Good evening, my name is Sebastian Jones. At the moment I work as a steward for the Richards family. In the past I have worked for many different families in both England and France. In fact, I even used to be head butler for the infamous and extremely wealthy family called the ‘Desjardins’.
I have no wife and no children, and I can only serve my master or I shall be sacked. I don’t really mind my tiresome job, but sometimes I wish I could have a little more freedom.
However, I’m not really here to tell you about my thoughts on my job. I want to tell you about my experiences with the Desjardins, and my time on board the Titanic.
In my past family, Master Desjardin could be especially nasty whenever he was in a bad mood! Despite that, my job had its perks – for example I get to stay with the Desjardins whenever they went on holiday, and I’ve always wanted to see the world! Especially New York in America. Now I’m not too sure.
It was 1912 when Mistress Annie decided the family would set sail to America. She booked the finest, most exciting ship ever made. Titanic. Just thinking about it before the journey used to make my heart beat just a little faster. Now it gives me a dull ache whenever I hear its name mentioned.
I suppose it could have been for the best that Titanic sank. Maybe technology isn’t ready for these kinds of insane advances? An indoor heated swimming pool inside a ship?! Ridiculous.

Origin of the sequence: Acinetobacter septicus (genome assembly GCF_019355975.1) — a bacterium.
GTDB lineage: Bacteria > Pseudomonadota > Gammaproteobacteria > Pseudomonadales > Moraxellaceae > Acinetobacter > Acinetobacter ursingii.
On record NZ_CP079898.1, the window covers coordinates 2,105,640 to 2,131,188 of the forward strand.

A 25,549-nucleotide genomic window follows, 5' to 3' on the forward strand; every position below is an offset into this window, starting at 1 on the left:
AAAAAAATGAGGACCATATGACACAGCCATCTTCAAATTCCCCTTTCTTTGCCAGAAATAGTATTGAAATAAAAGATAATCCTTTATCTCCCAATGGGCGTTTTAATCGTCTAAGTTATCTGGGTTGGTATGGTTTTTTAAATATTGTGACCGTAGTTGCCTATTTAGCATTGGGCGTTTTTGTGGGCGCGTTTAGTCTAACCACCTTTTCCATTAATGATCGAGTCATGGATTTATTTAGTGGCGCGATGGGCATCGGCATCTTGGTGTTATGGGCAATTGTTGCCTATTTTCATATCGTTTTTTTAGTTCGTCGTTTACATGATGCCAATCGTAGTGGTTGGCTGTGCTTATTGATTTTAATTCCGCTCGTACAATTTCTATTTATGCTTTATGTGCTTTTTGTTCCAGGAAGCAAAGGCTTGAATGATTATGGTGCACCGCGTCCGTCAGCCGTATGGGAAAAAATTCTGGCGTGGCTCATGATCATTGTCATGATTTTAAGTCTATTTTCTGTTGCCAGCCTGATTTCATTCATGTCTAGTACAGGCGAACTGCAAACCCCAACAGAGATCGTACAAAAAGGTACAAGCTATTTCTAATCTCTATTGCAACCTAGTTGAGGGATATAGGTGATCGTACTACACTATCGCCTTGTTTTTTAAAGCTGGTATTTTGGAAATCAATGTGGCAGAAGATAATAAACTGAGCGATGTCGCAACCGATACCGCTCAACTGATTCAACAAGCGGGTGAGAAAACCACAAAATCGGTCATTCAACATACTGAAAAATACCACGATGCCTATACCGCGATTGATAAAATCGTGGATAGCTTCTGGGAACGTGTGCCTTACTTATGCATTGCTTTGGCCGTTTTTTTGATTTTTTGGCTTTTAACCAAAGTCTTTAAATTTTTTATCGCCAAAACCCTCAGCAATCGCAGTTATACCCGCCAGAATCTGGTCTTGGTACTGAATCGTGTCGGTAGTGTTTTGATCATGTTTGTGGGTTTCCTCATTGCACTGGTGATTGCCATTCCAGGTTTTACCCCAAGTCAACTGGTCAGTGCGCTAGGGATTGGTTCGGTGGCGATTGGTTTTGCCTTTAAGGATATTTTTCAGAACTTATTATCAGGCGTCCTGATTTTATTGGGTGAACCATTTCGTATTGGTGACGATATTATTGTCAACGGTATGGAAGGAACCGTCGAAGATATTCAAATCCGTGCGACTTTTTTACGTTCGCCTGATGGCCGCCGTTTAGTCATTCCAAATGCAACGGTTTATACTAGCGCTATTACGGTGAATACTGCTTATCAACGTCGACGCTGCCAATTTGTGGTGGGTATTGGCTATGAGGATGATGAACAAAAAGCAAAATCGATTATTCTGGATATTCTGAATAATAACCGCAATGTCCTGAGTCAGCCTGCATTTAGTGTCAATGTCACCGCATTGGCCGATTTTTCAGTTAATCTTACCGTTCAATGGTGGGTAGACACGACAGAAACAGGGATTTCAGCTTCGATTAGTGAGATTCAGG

Stepping on board the ship was magical. My luck was finally beginning to turn around! I was going to America, my dream! I could smell the fresh paint and the crisp white of the silky bed sheets. Violin music played in the background as if to remind us of how posh this all was. It was complete luxury.
Nowadays I wish I could have just stayed at home. It would have been a whole lot less painful.
Master Desjardin directed us cheerfully to our cabins. The two young children skipped merrily down the corridor, chanting and singing, their faces flushed with joy. Mistress Annie snapped at them of course. I smirked – but now I wish I didn’t. Those children are gone.
My humble cabin was fairly basic of course. Yet I liked it. It was clean and that’s all I could really ask for. I am a servant after all.
Every day was long and tiring but filled with excitement and awe. I worked from 7am until 12pm, however master let me have Sunday off! This was a rare treat for me. I spent those Sundays exploring and relaxing around the ship. Sometimes I would kid myself I was first class.
On these explorations I would see the rich – clad in their finest garments and sipping champagne. Some were fat and jolly, some were simply bored. Then, on the other side of the ship were the poor – their clothes were dull and sometimes ripped, and their faces were slightly gaunt. However they were also very happy despite all the taunting from the rich.
It was evening when the family and I were celebrating Mistress Annie’s birthday. The Desjardin children were sat primly in their Sunday best, hands folded in their laps. At one point, out of boredom, one of the children placed a glass marble from their pocket sturdily down onto the table. Alarm filled my body as it rolled rapidly as if it were at a 90° angle. I knew then that something wasn’t right! Nobody mentioned it though!